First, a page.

If Resume Spills Only Slightly onto Second Page, Best to Condense to One


This posting is a guest entry from the Career Doctor, Randall S. Hansen, PhD: Yuanjie writes: I am now writing my resume and cover letter based on your online advice. I am a student and will get my PhD degree in mechanical engineering soon. My resume is slightly more than one page. Do I have to compress it into one page?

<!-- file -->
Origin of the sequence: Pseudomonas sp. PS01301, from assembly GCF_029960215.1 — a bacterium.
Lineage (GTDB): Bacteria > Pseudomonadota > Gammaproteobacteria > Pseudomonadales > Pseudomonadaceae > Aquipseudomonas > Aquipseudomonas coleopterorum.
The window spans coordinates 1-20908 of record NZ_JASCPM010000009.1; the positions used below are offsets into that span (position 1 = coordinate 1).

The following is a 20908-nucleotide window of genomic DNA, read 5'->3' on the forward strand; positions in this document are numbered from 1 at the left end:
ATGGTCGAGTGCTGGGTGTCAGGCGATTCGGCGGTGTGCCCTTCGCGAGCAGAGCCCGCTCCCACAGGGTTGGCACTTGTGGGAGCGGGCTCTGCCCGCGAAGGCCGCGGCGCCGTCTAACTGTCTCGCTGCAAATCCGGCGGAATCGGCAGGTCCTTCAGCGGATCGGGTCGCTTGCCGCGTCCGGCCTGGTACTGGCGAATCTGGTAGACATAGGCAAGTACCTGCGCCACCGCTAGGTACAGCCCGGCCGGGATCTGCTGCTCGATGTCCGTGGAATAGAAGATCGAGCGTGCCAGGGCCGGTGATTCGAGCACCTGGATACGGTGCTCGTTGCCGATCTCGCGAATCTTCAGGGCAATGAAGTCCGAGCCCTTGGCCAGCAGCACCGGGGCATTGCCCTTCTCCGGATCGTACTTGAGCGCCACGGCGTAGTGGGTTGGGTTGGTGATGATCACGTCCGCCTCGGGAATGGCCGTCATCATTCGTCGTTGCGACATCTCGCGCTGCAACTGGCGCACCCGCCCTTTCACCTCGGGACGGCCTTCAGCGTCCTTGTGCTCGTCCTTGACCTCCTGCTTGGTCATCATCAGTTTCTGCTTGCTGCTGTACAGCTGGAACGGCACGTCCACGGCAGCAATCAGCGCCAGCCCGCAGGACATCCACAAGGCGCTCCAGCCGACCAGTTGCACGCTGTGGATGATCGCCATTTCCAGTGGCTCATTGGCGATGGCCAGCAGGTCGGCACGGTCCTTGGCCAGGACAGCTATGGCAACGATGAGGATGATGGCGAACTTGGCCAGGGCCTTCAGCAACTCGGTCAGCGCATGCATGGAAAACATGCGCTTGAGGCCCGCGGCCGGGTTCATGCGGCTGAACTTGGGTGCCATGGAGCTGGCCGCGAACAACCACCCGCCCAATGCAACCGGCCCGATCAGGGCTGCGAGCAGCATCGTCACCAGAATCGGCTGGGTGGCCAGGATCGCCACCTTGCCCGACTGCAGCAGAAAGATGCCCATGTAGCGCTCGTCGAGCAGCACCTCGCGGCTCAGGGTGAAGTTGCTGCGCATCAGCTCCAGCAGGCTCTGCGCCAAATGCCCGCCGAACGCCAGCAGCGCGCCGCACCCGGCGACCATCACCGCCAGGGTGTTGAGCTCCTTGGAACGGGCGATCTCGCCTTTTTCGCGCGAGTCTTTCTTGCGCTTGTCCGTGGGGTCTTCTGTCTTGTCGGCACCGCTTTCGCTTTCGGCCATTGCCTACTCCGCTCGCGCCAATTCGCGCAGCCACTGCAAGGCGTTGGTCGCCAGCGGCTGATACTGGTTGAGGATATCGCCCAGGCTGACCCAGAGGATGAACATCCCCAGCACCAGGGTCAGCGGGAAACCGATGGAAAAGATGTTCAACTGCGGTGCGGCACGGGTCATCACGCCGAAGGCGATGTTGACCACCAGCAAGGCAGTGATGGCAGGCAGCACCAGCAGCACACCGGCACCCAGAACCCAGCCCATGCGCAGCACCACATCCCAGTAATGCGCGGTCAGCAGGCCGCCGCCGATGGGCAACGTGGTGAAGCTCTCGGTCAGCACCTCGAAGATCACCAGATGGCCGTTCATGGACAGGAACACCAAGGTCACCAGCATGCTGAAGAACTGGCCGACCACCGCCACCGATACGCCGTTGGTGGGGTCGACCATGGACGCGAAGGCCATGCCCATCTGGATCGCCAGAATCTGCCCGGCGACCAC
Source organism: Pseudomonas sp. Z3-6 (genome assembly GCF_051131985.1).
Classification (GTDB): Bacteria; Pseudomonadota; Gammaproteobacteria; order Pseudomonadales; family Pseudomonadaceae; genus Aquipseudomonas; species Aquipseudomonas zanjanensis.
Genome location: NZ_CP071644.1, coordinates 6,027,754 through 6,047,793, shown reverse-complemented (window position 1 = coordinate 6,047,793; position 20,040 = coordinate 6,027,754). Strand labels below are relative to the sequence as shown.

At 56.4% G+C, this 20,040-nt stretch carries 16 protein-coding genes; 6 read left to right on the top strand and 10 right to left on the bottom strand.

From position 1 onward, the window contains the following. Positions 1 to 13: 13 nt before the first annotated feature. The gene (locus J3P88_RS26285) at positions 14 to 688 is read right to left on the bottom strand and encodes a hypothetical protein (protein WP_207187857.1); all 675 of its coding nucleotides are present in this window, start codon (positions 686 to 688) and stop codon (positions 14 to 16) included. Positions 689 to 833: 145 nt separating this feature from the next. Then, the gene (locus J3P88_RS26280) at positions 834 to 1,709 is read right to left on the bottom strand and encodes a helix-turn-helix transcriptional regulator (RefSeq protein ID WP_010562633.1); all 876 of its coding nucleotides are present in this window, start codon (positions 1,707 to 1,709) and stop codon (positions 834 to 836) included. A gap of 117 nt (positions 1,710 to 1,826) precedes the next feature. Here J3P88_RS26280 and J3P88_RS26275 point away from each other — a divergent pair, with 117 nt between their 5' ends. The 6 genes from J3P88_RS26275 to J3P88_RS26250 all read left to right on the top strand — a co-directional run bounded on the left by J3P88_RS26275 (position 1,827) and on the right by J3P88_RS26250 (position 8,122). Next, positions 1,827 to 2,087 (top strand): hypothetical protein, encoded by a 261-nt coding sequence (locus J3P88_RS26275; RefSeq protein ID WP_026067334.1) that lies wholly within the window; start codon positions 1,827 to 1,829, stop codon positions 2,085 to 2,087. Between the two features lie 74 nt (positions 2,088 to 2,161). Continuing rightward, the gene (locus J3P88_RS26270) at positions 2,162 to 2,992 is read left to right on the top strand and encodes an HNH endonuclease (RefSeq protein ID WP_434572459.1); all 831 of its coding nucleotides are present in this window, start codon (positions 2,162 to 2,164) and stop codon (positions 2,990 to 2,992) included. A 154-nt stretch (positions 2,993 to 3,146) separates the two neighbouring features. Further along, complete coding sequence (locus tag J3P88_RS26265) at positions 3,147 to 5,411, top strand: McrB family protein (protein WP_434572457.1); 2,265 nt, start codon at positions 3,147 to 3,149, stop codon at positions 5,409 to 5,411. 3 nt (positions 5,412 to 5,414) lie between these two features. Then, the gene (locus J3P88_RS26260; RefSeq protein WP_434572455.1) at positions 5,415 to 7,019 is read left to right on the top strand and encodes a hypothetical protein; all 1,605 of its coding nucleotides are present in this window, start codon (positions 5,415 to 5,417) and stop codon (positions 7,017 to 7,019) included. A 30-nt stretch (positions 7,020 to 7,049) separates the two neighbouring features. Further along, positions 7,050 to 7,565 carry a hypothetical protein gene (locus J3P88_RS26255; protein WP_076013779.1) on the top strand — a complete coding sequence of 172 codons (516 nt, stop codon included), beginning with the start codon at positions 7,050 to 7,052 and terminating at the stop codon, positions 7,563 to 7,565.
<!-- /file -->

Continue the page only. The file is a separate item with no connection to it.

The Career Doctor responds: I’m glad you are thinking ahead and working on your job-search materials. What do you plan to do after you receive your Ph.D.? Do you plan to go into business/industry? If so, then you probably do want to write a resume. In this case, I would guess your resume will be longer than a page — just based on your education alone. I believe it’s almost always best to go to a two-page resume than to reduce font size and margins (and readability) just to get your resume to fit on one page. Remember the rule that if you go to a second page, that the second page should have enough content to fill at least half a page. Or do you plan to go into academia? If so, then what you really need is a curriculum vitae, which shares some attributes with a resume, but which tends to be longer because there is more information is included in a CV. An academic CV would include information beyond your education and experience, including scholarly contributions, professional development, teaching, and service. That said, the goal of a resume and CV is the same. These are marketing documents designed to help you get to the next step in the job-search process — the job interview. Learn more about CVs by reading this article published on Quintessential Careers: Preparing a Curriculum Vitae (CV).